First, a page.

There aren’t many bonds as strong as that between a man and his dog. Spc. Brent Grommet and his military working dog, a Czech German shepherd named Matty, went through basic training together, were deployed together and were injured together when a roadside IED detonated. On their flight home from Afghanistan, Brent slept on Matty’s crate.
Upon arriving in the United States on July 20, 2013, Matty and Brent were separated. It was standard practice – Matty went for a health check up, and Brent knew he had the sole right to adopt him. But that was the last time Brent saw Matty.
“It’s like someone stole your kid in front of you,” Brent told the New York Post, “and there’s nothing you can do about it.”
Brent, now 23, returned from Afghanistan a changed man. He suffered from a traumatic brain injury, hearing loss and spinal-cord injury. He’s undergone surgery for his spine, but he’s in pain constantly. He also suffers from migraines, breathing problems and PTSD. His father believes his son desperately needs his dog back.
“It’s not allowing him to heal,” Don Grommet said. “If he had the dog to take care of, to take for walks, it would force him to fight through the pain. Because he’ll never let that dog suffer. Nobody knows what the two of them went through over there except for each other.”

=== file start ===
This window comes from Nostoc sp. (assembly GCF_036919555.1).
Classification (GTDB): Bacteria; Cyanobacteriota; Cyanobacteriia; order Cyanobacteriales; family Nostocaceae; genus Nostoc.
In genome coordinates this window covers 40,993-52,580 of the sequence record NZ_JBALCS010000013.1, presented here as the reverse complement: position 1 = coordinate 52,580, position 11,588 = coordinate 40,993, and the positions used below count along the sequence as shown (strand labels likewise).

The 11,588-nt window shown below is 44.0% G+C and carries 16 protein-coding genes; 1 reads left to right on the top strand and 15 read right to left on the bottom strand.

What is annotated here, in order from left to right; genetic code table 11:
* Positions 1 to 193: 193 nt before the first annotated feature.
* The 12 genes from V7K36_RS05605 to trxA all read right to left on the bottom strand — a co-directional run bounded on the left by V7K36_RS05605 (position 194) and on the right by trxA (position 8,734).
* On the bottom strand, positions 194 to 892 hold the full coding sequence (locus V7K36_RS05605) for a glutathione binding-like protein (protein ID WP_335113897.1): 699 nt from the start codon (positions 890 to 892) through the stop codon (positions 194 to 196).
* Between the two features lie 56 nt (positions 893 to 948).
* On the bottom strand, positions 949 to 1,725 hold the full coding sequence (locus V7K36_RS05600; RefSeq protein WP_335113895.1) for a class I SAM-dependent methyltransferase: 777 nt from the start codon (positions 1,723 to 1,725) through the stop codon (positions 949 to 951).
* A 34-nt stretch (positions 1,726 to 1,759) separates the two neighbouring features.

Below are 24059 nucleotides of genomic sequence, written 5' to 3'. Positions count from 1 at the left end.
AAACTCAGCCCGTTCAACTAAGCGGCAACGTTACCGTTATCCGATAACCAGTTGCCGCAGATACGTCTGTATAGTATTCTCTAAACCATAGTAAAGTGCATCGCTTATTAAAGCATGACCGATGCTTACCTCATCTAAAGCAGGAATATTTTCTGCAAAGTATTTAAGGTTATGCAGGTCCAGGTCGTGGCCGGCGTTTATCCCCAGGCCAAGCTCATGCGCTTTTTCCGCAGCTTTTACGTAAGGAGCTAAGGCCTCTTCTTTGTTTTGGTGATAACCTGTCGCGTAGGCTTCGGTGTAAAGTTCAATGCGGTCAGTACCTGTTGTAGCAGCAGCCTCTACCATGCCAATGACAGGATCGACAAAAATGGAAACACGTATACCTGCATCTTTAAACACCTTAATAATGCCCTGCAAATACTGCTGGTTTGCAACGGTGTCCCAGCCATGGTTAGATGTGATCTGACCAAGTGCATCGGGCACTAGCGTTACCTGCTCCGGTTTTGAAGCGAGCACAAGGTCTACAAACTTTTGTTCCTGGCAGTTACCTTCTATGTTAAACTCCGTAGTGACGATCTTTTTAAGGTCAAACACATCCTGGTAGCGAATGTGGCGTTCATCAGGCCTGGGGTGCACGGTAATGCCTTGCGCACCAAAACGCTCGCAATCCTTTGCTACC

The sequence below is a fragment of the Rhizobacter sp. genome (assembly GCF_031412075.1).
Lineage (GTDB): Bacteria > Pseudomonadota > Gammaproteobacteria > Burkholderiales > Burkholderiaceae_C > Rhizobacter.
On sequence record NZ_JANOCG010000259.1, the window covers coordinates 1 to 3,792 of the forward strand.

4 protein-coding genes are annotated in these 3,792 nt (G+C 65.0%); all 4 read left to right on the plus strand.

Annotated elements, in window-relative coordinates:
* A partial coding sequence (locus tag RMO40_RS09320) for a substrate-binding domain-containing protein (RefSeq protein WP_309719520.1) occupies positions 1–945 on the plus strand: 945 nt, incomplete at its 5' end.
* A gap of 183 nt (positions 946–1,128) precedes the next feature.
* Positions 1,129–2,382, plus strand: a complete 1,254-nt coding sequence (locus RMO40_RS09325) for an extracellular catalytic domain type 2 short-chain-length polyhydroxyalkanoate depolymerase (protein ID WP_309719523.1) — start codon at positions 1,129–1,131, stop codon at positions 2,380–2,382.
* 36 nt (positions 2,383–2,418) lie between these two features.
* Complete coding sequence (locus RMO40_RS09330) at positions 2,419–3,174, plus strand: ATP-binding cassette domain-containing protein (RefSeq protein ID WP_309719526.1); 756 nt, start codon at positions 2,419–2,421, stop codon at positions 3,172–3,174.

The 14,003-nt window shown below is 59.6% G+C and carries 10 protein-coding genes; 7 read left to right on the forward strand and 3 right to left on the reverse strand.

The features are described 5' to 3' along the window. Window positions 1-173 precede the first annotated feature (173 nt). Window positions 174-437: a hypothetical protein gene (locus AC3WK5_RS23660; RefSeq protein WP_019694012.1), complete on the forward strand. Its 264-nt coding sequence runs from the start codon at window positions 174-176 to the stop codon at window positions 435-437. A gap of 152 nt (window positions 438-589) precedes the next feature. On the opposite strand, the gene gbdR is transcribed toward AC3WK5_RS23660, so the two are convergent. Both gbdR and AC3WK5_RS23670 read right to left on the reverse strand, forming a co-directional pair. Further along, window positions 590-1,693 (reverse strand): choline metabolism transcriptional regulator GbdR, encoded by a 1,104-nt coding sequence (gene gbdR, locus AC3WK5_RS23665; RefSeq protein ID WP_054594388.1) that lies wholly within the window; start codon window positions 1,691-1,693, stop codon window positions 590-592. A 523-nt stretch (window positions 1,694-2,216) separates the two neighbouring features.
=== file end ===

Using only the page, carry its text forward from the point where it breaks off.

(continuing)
Don has been searching for his son’s dog since Matty went missing. He turned to Fort Bragg, the military base that handles service dogs, and was stonewalled until he got an anonymous tip from someone on base. She directed him to Richard Vargas, who was in charge of military dog adoptions.
“He said, ‘I adopted the dog out legally, so there’s nothing you can do about it,’” Don said. “He was very rude. So then the fight was on.”
Brent also sought Vargas and didn’t receive an answer.
“It was a 30-second conversation," he said. "I nicely explained what happened to me, and could he help me find my dog? He informed me that was not his job and that there wasn’t anything he could do, and not to contact him again.”
The Grommets believe either Vargas or someone close to him has Matty.
“It would make more sense to break regulation for that,” Brent said.
To this day, Brent misses Matty and doesn’t have any answers.
“It’s hard, it really is,” Brent said. “If I just wanted a dog, I could get a dog. I don’t want a dog. I want my dog.”
Sources: New York Post
Image via New York Post